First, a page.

There is an excellent site on Grassy Gap on the way to Wolf Ridge and down by the creek (that is usually not that high). Its not real obvious, but it is down in the river rocks - big flat soft and sandy. There is another site near the top of Yellow Stand trail and to the left that is on a little spur and all covered with soft pine needles. It is on the map you posted on WB right where the number 67 is written. It also has good views at night if you walk out  the spur a couple hundred yards. Good views, if you like city lights, that is. 

I chuckled at the term "SADDLE POTATOES". 

Glad you had a good trip. I'll be heading out in the next couple of days for a trip.

I'm not sure where. Somewhere with more trees than people.

The Simmerlite - I could not figure out why they quit making it either. I'm glad I got one last year.

My old saying - If they make something you like, you better buy plenty of it before they stop. 

6:22 p.m. on January 20, 2013 (EST)
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Nice report Tipi!

Now I'm bummed that I missed a chance to talk with Christine Thuermer. Oh well...it couldn't be helped.

I thought about you when we had those record settings rains. Pavement and buldings were damaged here and I bet it was mentally taxing out in the wilderness.

 

I did make it out this weekend but figured you were back or close by now.

10:21 p.m. on January 20, 2013 (EST)
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hootyhoo said:

Another excellent report. I saw many familiar places in your pictures.

There is an excellent site on Grassy Gap on the way to Wolf Ridge and down by the creek (that is usually not that high). Its not real obvious, but it is down in the river rocks - big flat soft and sandy. There is another site near the top of Yellow Stand trail and to the left that is on a little spur and all covered with soft pine needles. It is on the map you posted on WB right where the number 67 is written. It also has good views at night if you walk out  the spur a couple hundred yards. Good views, if you like city lights, that is.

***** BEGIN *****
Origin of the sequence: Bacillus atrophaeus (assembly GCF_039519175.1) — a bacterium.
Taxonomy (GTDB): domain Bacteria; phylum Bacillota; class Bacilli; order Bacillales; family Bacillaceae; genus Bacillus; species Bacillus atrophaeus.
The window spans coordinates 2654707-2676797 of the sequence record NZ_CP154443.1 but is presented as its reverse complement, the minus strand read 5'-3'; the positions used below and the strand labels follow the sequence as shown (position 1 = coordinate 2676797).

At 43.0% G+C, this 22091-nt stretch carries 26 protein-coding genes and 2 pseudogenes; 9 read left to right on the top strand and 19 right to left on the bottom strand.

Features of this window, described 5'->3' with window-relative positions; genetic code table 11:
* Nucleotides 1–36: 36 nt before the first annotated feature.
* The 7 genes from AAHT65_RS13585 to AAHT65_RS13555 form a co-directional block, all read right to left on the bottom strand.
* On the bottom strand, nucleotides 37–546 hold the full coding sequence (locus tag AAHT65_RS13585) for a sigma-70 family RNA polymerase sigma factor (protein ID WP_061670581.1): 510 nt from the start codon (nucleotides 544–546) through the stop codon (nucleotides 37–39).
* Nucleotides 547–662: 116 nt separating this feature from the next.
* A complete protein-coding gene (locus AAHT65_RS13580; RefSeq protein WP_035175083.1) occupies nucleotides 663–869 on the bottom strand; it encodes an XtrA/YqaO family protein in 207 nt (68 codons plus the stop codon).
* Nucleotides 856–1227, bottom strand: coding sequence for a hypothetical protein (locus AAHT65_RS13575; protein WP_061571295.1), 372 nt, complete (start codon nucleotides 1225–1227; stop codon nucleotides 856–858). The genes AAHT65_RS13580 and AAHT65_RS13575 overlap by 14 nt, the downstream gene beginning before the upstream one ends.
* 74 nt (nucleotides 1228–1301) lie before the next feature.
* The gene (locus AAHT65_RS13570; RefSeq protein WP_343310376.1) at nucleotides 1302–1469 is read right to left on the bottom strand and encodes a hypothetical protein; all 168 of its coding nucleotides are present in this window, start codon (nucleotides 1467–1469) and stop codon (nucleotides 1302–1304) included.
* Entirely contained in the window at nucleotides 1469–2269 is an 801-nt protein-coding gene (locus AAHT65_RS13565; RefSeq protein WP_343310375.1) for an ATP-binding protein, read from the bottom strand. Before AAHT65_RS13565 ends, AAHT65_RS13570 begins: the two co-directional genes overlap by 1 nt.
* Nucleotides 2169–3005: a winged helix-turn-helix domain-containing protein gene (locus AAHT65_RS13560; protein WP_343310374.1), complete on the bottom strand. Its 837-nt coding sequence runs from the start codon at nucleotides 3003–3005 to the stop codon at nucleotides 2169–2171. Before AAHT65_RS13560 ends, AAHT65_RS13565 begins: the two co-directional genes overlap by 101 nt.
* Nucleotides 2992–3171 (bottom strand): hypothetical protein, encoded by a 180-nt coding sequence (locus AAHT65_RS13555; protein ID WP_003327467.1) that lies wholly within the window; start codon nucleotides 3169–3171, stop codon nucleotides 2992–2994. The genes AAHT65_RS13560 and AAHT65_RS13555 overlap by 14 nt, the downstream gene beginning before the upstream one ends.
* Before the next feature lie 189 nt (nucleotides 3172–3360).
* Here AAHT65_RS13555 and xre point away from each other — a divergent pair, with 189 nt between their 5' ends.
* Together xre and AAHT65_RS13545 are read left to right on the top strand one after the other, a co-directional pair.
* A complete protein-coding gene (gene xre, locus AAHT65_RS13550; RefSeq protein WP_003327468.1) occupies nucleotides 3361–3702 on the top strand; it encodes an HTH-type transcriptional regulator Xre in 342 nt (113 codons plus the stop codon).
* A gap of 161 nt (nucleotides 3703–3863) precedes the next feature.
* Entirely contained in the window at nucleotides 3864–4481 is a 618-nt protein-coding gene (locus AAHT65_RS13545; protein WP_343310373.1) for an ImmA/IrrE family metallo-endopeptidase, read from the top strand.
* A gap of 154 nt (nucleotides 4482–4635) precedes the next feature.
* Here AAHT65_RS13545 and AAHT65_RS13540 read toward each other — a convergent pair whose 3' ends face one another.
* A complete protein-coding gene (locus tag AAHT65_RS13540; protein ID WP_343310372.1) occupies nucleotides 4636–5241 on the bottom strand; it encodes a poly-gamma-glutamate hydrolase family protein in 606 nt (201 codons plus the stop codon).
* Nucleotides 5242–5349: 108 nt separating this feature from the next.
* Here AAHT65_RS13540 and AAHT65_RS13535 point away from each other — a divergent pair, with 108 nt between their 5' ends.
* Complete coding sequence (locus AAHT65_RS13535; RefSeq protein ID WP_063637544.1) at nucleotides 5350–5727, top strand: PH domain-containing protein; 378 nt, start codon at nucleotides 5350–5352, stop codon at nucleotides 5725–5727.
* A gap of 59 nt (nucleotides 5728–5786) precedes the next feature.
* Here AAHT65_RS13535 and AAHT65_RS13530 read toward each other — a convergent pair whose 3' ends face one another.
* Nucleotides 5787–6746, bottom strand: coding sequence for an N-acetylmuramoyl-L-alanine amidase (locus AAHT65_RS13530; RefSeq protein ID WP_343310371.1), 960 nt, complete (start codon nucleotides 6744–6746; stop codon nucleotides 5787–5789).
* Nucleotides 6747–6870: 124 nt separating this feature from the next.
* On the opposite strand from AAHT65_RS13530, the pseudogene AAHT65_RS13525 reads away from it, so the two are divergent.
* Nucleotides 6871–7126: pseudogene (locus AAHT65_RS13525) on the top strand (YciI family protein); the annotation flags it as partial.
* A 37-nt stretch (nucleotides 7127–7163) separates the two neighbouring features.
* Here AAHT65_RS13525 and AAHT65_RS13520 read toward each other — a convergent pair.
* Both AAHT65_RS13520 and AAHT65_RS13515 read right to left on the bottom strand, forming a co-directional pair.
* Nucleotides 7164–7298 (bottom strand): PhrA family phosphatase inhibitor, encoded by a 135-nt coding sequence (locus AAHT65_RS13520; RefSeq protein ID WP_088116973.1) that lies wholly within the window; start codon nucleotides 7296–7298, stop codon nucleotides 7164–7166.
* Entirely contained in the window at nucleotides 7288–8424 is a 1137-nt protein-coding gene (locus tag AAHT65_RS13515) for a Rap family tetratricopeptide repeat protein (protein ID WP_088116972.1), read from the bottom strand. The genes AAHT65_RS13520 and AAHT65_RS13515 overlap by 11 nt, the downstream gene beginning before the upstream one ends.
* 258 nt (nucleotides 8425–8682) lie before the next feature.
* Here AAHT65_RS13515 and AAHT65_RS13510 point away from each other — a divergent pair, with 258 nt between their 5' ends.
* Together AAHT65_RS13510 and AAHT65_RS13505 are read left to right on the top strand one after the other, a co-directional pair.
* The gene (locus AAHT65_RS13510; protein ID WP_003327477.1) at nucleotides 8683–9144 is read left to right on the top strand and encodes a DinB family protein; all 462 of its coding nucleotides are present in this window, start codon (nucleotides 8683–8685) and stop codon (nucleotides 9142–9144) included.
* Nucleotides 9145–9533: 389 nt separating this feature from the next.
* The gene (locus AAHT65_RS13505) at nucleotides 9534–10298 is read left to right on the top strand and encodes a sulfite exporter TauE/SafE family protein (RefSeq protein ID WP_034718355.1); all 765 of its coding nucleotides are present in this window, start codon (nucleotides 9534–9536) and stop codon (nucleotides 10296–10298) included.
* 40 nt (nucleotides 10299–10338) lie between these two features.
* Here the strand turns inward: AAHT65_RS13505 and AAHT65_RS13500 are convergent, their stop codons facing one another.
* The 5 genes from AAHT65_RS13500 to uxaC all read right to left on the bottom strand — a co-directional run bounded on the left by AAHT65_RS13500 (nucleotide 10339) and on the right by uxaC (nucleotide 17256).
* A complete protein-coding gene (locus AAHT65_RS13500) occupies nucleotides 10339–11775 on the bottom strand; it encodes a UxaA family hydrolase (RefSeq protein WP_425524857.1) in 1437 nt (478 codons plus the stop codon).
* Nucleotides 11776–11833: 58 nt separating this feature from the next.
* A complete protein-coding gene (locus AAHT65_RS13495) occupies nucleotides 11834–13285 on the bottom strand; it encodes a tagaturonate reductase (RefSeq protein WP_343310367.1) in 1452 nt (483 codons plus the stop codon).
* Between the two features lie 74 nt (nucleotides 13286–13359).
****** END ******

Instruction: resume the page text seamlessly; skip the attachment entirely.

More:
I chuckled at the term "SADDLE POTATOES". 

Glad you had a good trip. I'll be heading out in the next couple of days for a trip.

I'm not sure where. Somewhere with more trees than people.

The Simmerlite - I could not figure out why they quit making it either. I'm glad I got one last year.

My old saying - If they make something you like, you better buy plenty of it before they stop. 

 I saw that campsite on "67" and first passed a little creek and then looked down into a little gap and spied an excellent campsite with pine needles so it must be the same one.  Near the mid-end of Grassy Gap I had to cross the biggest creek called Penitentiary Branch (not to be confused with Cohutta's Penitentiary) and saw a potential campsite below the trail on what looked like a level platform in the rocks.  The trail nexus on Grassy Gap where Big Creek trail comes thru would make an excellent place to camp but there wasn't any level spots. 

I like to do a trail for the first time and eyeball potential future campsites.  On my next Big Frog trip I may come out of Thunder Rock and take the 221 roadwalk to the Big Frog trailhead and get to Rough Creek and take it all the way to Licklog and go up it to the Frog.  We'll see.

2:19 p.m. on January 21, 2013 (EST)
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lol, "saddle potatoes"

And where were their obnoxious, unleashed dogs?

July 24, 2014